But there is more than one opinion on that premise. It’s not inconsistent for Rep. Lynn to oppose the imposition of federal control on healthcare and be pro-life. She’s being consistent to her principles.

  18. fetuses (because we’re really not talking about children here, you can quit trying to win by that special pleading trick, we’ve all caught on to it) have exactly whatever rights we choose to give them. same as everybody else, that way. nonexistent deities have nothing to do with anybody’s rights because deities are make-believe.

    and, of course, we do choose to give fetuses at least some rights. witness how pregnant women get treated in our society, simply because they’re pregnant. that differential treatment makes no sense unless we assume that fetuses have rights.

    less rights than the women who carry them, naturally — a lot less, it really doesn’t make any sense to assume anything else — but if they had no rights, third-trimester gravid women would not need be offered any favors or services unavailable to prepubescent girls, now would they?

    [B: wordpress is being really pissy at me lately. it doesn’t even fail to post comments now, most of the time it just says “discarded” out of hand. what’s up with that?]

  19. fetus is simply Latin for “offspring” or, more colloquially, “child.”

    If rights exist only by consensus, then we are all leading a precarious existence. There used to be a consensus in the south about blacks and slavery. Didn’t make it right. They were denied their rights. Doesn’t mean they didn’t exist. They had certain rights, regardless of whether a consensus existed that recognized them.

    But I do get that there are a number of premises that we disagree on. It’s a legitimate disagreement on important core principles. I was simply trying to point out that Rep. Lynn is not necessarily being hypocritical. If she shared your premises, then you are correct, she would be guilt of hypocrisy.. But she doesn’t.

  20. you don’t speak latin any more than i do, rob. we speak English, and the word “fetus” has a definition in this language the ancient romans would not have entirely agreed with.

    If rights exist only by consensus, then we are all leading a precarious existence.

    gee, it took you how long to notice? welcome to the real world.

    They were denied their rights. Doesn’t mean they didn’t exist.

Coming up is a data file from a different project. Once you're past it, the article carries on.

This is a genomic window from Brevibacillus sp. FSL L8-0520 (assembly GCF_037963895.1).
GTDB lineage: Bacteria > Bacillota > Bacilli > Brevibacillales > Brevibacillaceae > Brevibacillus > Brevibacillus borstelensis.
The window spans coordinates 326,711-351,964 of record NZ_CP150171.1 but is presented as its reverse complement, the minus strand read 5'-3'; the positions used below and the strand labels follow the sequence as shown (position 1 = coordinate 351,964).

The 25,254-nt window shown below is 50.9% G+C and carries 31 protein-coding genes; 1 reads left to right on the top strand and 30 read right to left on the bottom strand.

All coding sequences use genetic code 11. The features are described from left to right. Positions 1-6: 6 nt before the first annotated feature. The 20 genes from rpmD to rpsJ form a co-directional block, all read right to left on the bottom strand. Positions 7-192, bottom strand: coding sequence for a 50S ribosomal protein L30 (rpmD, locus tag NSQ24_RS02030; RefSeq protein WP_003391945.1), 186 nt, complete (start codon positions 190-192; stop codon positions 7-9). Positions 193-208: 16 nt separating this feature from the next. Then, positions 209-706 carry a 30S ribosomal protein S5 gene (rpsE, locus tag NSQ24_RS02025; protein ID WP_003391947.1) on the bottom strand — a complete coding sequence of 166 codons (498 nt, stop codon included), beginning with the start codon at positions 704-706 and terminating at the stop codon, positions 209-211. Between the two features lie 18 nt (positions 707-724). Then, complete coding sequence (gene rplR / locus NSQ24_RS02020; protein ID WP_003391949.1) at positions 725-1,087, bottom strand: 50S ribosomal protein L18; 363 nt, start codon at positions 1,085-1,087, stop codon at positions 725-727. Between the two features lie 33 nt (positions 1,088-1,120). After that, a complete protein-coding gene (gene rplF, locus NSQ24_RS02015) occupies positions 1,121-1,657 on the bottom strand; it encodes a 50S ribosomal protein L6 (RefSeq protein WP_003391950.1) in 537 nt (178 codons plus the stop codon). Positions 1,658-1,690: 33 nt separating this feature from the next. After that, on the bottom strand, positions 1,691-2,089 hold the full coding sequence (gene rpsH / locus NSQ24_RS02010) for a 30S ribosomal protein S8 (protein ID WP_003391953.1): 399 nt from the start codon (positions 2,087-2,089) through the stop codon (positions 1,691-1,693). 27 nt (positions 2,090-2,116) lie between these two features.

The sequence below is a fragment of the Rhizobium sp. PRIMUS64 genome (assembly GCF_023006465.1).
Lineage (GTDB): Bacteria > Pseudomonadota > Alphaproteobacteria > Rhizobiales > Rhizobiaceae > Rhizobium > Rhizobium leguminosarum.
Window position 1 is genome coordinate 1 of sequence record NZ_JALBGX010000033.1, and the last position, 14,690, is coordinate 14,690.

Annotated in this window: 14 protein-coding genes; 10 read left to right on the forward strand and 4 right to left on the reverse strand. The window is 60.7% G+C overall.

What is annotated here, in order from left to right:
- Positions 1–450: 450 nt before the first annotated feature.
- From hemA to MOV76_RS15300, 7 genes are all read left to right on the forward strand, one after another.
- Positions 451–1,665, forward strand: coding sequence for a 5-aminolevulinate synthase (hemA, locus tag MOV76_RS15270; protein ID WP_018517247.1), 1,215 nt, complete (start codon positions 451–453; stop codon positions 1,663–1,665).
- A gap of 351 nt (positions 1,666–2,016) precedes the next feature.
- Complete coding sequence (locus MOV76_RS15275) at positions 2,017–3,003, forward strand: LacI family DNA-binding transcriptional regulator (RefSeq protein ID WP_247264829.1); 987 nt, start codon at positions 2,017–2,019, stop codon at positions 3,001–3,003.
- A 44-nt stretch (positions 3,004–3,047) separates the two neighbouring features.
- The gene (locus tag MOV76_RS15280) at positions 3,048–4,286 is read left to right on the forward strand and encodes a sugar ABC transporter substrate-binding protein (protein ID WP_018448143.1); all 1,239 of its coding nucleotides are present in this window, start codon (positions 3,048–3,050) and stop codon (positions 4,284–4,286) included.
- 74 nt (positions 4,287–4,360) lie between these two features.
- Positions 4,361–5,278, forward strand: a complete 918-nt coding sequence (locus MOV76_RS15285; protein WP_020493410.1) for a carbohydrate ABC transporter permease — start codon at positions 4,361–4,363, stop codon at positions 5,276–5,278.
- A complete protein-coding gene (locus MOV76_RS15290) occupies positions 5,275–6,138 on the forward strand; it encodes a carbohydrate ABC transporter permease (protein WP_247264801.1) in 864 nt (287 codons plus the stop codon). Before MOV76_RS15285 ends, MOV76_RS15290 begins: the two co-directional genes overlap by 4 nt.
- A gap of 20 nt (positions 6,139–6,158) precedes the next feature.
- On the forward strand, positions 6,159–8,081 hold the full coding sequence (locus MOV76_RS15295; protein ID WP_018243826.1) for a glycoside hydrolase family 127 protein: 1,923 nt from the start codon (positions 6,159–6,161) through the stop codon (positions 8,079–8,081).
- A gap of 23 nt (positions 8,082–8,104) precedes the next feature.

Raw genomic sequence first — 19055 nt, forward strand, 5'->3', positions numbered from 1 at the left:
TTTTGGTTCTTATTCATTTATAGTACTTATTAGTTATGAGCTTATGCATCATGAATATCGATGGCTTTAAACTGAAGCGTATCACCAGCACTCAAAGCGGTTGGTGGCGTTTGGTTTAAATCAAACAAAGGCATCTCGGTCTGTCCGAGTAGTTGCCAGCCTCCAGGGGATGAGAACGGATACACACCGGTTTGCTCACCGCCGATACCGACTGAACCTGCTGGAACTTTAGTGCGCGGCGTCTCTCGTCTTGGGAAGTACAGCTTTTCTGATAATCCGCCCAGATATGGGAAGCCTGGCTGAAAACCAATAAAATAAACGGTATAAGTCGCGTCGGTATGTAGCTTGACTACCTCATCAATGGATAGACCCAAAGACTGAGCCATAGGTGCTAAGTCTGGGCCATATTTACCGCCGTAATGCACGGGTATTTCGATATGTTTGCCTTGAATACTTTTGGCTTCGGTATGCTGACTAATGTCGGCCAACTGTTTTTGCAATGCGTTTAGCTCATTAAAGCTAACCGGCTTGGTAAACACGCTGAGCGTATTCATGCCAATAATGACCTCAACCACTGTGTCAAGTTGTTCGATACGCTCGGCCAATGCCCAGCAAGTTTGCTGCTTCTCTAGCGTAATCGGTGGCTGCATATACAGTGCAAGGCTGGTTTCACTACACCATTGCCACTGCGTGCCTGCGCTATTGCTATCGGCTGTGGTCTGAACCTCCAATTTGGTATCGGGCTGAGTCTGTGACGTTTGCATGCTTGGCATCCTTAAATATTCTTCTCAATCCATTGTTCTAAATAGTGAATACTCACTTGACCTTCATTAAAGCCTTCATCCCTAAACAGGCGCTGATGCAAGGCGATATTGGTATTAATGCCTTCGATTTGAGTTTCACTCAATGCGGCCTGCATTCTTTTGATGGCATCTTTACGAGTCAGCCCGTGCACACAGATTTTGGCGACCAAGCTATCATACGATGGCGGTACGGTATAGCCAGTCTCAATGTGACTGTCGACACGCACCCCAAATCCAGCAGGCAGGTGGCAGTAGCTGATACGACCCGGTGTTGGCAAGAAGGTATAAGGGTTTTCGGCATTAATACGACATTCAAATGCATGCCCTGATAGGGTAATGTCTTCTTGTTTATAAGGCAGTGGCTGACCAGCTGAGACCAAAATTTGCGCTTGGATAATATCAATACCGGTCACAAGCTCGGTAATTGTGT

where, rob? point me to the cave the slaves’ human rights were hiding out in while the slaves were denied those rights. show me the prison cell those rights were locked up in all those years. show me the rights themselves, if you think they have some sort of independent existence of their own.

  21. I was simply trying to point out…

    A month later…

    Seems to me you more just wanted to argue about your pet topic and none of the more recent posts fit the bill.

  22. I know, Dolphin, this whole thing is very weird. But anyway, for the record, I think there’s something very weird about politicians trying to extend legal rights to things that are in my body that are directly in contradiction to what I want to do with my body.

    Why can’t abortion just be wrong to you guys? Preach against it. Write ugly letters to the editors about how only slutty women with low morals would ever consider it. Put up your crosses. Piss and moan on months’ old blog posts. Try to dissuade women from having them all you want.

    You can do that without having to make a claim to legal personhood for fetuses that requires my claim to legal personhood to be curtailed.

    Unless, of course, this is about your efforts to curtail my legal personhood.

    Which, of course, I suspect it is.

  23. Inference: trying to resurrect a dead thread on someone else’s blog is because more people (by a factor of a skazillion) visit here than visit redhatrob’s blog?

  24. Actually… I didn’t realize the original post was a month old. It came across my screen for some reason when Kleinheider cited it in one of his recent instapundit-like quotes. And yes, I tip my hat to the success of TinyCatPants. (but can you really throw rocks at RedHatRob with a name like TinyCatPants?)

Comments are closed.